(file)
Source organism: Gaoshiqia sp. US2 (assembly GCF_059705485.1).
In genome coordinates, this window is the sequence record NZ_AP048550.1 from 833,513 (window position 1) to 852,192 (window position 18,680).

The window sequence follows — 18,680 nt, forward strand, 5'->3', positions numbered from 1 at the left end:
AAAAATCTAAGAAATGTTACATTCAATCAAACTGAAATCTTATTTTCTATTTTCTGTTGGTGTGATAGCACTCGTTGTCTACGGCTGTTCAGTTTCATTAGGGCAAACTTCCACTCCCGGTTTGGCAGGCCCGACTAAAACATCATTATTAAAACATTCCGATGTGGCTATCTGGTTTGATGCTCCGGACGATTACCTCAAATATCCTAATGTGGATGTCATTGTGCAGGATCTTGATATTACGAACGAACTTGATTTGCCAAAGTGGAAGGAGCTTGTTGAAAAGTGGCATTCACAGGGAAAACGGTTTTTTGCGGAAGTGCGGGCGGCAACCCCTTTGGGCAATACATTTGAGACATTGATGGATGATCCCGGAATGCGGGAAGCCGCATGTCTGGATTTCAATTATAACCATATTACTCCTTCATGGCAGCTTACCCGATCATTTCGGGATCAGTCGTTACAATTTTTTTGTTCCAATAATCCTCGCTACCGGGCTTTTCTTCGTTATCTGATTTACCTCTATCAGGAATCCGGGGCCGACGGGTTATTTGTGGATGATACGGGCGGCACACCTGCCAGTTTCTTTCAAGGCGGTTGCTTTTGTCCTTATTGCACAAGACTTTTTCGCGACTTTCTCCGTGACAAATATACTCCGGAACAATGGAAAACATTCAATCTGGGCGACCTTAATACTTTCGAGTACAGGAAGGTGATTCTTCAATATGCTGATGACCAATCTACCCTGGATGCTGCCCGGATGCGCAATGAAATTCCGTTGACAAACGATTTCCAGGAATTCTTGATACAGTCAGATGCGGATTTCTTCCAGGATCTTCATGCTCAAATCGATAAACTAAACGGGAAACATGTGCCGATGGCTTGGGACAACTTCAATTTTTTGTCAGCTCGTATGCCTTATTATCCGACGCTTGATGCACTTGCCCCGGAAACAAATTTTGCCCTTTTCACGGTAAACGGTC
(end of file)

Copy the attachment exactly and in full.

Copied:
Source organism: Gaoshiqia sp. US2 (assembly GCF_059705485.1).
In genome coordinates, this window is the sequence record NZ_AP048550.1 from 833,513 (window position 1) to 852,192 (window position 18,680).

The window sequence follows — 18,680 nt, forward strand, 5'->3', positions numbered from 1 at the left end:
AAAAATCTAAGAAATGTTACATTCAATCAAACTGAAATCTTATTTTCTATTTTCTGTTGGTGTGATAGCACTCGTTGTCTACGGCTGTTCAGTTTCATTAGGGCAAACTTCCACTCCCGGTTTGGCAGGCCCGACTAAAACATCATTATTAAAACATTCCGATGTGGCTATCTGGTTTGATGCTCCGGACGATTACCTCAAATATCCTAATGTGGATGTCATTGTGCAGGATCTTGATATTACGAACGAACTTGATTTGCCAAAGTGGAAGGAGCTTGTTGAAAAGTGGCATTCACAGGGAAAACGGTTTTTTGCGGAAGTGCGGGCGGCAACCCCTTTGGGCAATACATTTGAGACATTGATGGATGATCCCGGAATGCGGGAAGCCGCATGTCTGGATTTCAATTATAACCATATTACTCCTTCATGGCAGCTTACCCGATCATTTCGGGATCAGTCGTTACAATTTTTTTGTTCCAATAATCCTCGCTACCGGGCTTTTCTTCGTTATCTGATTTACCTCTATCAGGAATCCGGGGCCGACGGGTTATTTGTGGATGATACGGGCGGCACACCTGCCAGTTTCTTTCAAGGCGGTTGCTTTTGTCCTTATTGCACAAGACTTTTTCGCGACTTTCTCCGTGACAAATATACTCCGGAACAATGGAAAACATTCAATCTGGGCGACCTTAATACTTTCGAGTACAGGAAGGTGATTCTTCAATATGCTGATGACCAATCTACCCTGGATGCTGCCCGGATGCGCAATGAAATTCCGTTGACAAACGATTTCCAGGAATTCTTGATACAGTCAGATGCGGATTTCTTCCAGGATCTTCATGCTCAAATCGATAAACTAAACGGGAAACATGTGCCGATGGCTTGGGACAACTTCAATTTTTTGTCAGCTCGTATGCCTTATTATCCGACGCTTGATGCACTTGCCCCGGAAACAAATTTTGCCCTTTTCACGGTAAACGGTC